MPs from France’s governing parties have reinserted a proposed HFC tax into the 2019 Finance Bill. But the tax may not survive parliamentary debates over the adoption of the bill.
A proposed HFC tax and support mechanism for companies using natural refrigerant-based technology have reappeared in France’s 2019 Finance Bill as an amendment supported by French President Emmanuel Macron’s LREM party and its coalition partner MoDem.
The so-called bonus-malus scheme would gradually tax users of HFC-based HVAC&R equipment users from 2021, and offer corporate tax discounts to companies investing in natural refrigerant-based equipment.
The amendment aims to introduce a progressive tax levied as of 1 January 2021 on producers and importers of HFCs. The tax is set at 15 euros per ton of CO2 equivalent (€/tCO2e) in 2021, €22/tCO 2e in 2022, €30/tCO2e in 2023 and €45/tCO2 e in 2024.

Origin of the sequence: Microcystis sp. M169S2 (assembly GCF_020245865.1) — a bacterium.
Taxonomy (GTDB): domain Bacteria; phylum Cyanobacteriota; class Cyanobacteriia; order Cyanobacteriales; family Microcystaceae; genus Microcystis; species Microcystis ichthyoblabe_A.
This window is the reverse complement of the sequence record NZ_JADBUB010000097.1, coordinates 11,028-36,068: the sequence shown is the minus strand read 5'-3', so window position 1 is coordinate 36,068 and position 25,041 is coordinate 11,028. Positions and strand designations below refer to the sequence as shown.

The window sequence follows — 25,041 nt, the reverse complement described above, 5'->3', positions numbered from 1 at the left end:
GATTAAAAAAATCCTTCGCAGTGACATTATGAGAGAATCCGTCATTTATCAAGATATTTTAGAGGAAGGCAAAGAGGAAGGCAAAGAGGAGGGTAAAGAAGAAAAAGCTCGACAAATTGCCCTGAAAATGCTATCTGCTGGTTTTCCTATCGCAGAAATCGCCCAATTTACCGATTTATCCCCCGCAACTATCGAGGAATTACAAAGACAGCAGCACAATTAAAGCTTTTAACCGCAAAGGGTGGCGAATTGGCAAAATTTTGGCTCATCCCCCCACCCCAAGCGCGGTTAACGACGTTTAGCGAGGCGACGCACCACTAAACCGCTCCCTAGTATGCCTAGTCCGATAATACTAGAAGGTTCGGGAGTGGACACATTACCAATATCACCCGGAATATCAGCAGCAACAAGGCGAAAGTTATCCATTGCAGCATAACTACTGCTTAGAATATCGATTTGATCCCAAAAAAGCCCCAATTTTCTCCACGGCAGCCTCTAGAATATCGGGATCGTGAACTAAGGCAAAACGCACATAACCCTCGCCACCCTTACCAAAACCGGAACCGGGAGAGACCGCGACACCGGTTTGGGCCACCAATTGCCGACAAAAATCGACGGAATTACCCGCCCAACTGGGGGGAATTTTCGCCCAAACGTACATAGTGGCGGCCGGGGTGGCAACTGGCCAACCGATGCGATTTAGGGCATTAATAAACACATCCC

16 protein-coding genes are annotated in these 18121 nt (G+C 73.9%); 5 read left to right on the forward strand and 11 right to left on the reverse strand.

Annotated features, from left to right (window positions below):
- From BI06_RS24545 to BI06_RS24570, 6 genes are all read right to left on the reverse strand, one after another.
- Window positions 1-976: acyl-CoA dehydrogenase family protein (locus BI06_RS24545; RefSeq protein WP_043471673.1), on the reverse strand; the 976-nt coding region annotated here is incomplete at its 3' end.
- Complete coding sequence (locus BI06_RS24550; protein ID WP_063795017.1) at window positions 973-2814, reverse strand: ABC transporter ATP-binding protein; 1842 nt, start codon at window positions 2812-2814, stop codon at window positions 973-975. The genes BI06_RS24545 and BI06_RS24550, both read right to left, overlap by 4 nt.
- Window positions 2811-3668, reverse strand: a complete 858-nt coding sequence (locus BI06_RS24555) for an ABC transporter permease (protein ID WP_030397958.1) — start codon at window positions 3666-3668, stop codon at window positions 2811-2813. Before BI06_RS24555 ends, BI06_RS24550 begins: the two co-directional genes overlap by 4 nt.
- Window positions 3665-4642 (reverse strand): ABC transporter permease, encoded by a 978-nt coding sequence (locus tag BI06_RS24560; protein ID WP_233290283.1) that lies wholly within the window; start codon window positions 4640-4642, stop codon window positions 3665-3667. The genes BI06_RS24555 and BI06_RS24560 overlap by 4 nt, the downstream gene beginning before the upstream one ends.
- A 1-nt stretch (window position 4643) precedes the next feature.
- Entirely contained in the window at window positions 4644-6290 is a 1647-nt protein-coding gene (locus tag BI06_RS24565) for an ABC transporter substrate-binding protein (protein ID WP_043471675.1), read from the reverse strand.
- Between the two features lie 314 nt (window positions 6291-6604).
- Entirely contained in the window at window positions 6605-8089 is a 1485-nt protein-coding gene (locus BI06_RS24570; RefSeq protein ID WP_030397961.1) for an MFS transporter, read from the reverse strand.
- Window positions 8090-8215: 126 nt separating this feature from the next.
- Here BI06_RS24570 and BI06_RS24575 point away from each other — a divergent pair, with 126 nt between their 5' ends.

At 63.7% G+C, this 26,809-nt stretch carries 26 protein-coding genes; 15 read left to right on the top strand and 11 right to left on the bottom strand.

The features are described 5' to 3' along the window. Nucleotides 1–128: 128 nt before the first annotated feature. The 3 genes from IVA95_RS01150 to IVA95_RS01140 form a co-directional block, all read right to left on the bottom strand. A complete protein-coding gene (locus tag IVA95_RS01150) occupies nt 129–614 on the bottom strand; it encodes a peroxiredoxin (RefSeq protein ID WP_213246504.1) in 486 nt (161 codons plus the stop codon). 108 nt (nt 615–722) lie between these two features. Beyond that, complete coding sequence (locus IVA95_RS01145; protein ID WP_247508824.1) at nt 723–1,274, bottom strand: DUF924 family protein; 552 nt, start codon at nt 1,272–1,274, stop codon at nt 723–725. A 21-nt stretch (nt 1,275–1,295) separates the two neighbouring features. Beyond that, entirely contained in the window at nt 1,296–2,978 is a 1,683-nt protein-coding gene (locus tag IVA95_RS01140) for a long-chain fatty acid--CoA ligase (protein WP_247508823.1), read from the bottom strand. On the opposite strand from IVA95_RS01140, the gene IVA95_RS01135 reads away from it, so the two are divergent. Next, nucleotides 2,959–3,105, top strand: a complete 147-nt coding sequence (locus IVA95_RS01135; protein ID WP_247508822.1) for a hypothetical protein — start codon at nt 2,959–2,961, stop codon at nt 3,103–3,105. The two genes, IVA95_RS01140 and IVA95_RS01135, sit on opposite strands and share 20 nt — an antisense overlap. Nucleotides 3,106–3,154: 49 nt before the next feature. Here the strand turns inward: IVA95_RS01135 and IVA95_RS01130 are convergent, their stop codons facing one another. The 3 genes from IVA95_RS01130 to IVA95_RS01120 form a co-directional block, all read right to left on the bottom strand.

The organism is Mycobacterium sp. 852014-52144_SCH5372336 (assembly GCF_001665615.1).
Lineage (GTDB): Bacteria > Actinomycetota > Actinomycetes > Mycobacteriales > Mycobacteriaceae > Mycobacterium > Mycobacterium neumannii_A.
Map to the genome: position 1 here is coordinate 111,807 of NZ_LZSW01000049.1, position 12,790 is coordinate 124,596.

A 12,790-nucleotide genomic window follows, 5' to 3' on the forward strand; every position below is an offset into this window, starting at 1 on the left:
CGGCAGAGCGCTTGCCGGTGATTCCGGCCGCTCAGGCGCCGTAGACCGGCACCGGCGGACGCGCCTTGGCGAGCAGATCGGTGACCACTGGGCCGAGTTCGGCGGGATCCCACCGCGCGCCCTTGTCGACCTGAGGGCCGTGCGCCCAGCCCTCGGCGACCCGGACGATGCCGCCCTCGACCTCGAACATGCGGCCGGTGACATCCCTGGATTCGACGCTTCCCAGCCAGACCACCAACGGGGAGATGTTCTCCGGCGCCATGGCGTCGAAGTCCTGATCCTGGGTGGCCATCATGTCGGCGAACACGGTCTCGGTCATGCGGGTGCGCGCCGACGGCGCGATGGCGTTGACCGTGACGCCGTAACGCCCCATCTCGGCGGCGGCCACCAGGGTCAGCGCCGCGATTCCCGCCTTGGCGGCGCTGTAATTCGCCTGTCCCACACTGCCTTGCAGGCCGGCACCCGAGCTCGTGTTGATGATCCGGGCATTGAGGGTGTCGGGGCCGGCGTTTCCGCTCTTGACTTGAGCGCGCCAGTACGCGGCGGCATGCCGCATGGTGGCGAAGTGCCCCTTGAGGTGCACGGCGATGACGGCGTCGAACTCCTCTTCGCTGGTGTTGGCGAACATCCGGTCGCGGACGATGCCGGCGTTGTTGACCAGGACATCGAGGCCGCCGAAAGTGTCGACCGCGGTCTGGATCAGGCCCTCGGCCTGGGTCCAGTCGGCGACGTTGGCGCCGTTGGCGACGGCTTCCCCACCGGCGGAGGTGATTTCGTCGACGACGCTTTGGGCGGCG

If adopted in parliamentary debates, the HFC tax scheme will also update the corporate tax code. Companies subject to corporation tax or income tax under a real tax regime may deduct from their taxable profit an amount equal to 40% of the original value of all natural refrigerant-based refrigeration and air conditioning equipment.
This discounted tax rate applies to companies acquiring new natural refrigerant-based equipment from 1 January 2019 until 31 December 2022.
The proposed measures still need to be approved in parliamentary debates. Final votes will take place at the end of December 2018.